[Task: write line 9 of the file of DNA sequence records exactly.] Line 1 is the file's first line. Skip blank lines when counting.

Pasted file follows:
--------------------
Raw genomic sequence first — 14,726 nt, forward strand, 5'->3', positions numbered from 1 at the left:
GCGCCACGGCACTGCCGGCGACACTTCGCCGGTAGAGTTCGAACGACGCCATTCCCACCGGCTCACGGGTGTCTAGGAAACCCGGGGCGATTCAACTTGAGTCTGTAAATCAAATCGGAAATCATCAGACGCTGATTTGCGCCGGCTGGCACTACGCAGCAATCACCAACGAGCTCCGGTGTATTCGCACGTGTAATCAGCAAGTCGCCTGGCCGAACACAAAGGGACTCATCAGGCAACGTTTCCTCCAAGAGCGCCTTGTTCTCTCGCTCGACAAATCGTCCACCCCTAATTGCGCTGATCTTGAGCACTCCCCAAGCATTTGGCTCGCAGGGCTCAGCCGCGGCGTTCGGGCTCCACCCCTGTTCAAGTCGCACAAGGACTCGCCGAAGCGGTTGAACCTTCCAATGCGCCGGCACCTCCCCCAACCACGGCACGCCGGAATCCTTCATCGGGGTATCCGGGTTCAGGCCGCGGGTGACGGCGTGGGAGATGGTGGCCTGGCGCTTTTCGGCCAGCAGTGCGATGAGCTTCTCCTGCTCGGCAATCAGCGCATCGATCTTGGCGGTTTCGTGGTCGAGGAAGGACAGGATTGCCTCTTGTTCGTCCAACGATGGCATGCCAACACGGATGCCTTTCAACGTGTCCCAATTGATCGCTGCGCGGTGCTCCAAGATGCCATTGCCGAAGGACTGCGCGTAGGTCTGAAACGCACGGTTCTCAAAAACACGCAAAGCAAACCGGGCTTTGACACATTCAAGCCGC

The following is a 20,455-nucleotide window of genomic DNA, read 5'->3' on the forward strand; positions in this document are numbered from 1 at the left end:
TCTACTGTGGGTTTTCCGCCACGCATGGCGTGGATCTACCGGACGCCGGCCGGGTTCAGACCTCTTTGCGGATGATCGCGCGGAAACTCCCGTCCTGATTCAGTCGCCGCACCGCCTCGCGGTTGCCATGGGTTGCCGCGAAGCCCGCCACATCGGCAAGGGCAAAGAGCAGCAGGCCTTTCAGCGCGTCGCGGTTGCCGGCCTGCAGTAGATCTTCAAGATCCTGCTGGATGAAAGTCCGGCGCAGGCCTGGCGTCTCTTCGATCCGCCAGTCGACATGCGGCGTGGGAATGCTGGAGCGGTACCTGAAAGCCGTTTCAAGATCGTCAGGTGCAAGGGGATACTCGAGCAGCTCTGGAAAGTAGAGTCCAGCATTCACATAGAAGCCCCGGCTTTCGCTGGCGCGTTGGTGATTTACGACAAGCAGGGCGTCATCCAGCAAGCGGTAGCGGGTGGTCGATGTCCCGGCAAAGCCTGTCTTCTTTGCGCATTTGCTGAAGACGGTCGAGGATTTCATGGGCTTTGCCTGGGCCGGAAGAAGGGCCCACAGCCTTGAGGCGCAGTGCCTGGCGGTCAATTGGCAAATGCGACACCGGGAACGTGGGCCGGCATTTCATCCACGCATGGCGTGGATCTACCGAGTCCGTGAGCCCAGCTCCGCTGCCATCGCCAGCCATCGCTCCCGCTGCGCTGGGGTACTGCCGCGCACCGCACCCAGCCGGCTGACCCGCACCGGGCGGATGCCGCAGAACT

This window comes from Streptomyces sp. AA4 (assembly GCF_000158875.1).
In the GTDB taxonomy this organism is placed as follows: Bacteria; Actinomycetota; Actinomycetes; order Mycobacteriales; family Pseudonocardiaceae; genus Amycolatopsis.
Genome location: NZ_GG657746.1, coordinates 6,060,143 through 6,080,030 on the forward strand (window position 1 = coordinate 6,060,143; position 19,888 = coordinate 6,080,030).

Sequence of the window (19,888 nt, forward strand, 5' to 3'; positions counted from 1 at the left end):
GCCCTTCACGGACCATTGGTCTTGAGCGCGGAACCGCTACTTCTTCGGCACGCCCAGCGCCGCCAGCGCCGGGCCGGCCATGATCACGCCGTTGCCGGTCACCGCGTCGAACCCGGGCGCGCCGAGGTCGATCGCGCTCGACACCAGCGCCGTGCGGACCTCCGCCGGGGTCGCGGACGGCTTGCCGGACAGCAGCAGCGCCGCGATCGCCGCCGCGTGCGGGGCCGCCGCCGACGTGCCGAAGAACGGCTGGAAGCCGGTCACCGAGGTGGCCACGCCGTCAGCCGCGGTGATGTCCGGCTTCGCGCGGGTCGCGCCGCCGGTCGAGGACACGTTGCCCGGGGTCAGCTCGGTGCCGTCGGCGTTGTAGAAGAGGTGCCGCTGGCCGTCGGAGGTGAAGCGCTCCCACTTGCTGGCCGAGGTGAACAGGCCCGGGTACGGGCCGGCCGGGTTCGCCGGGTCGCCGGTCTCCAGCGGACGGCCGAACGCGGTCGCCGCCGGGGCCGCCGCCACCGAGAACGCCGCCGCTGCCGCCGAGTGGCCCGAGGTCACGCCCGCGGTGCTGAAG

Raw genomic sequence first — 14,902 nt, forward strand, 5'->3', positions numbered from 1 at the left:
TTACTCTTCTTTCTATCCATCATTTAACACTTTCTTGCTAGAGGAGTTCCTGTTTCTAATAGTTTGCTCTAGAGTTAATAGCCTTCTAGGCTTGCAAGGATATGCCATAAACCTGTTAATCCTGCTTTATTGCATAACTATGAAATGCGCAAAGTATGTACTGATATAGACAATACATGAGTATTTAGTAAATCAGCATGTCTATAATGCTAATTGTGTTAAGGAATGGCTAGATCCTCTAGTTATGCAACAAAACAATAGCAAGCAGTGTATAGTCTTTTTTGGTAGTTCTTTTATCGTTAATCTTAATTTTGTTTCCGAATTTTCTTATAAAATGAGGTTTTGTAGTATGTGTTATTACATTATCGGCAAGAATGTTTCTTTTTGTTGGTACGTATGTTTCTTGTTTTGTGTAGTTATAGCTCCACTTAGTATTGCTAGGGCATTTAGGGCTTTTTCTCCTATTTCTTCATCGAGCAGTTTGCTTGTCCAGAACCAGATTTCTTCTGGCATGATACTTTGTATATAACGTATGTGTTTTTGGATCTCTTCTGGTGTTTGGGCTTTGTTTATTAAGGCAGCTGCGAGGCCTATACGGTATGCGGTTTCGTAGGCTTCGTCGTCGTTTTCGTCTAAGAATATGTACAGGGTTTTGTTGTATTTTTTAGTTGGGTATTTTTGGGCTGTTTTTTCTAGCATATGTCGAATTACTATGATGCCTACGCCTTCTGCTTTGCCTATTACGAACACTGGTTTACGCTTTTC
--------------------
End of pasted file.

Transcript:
GCCCTTCACGGACCATTGGTCTTGAGCGCGGAACCGCTACTTCTTCGGCACGCCCAGCGCCGCCAGCGCCGGGCCGGCCATGATCACGCCGTTGCCGGTCACCGCGTCGAACCCGGGCGCGCCGAGGTCGATCGCGCTCGACACCAGCGCCGTGCGGACCTCCGCCGGGGTCGCGGACGGCTTGCCGGACAGCAGCAGCGCCGCGATCGCCGCCGCGTGCGGGGCCGCCGCCGACGTGCCGAAGAACGGCTGGAAGCCGGTCACCGAGGTGGCCACGCCGTCAGCCGCGGTGATGTCCGGCTTCGCGCGGGTCGCGCCGCCGGTCGAGGACACGTTGCCCGGGGTCAGCTCGGTGCCGTCGGCGTTGTAGAAGAGGTGCCGCTGGCCGTCGGAGGTGAAGCGCTCCCACTTGCTGGCCGAGGTGAACAGGCCCGGGTACGGGCCGGCCGGGTTCGCCGGGTCGCCGGTCTCCAGCGGACGGCCGAACGCGGTCGCCGCCGGGGCCGCCGCCACCGAGAACGCCGCCGCTGCCGCCGAGTGGCCCGAGGTCACGCCCGCGGTGCTGAAG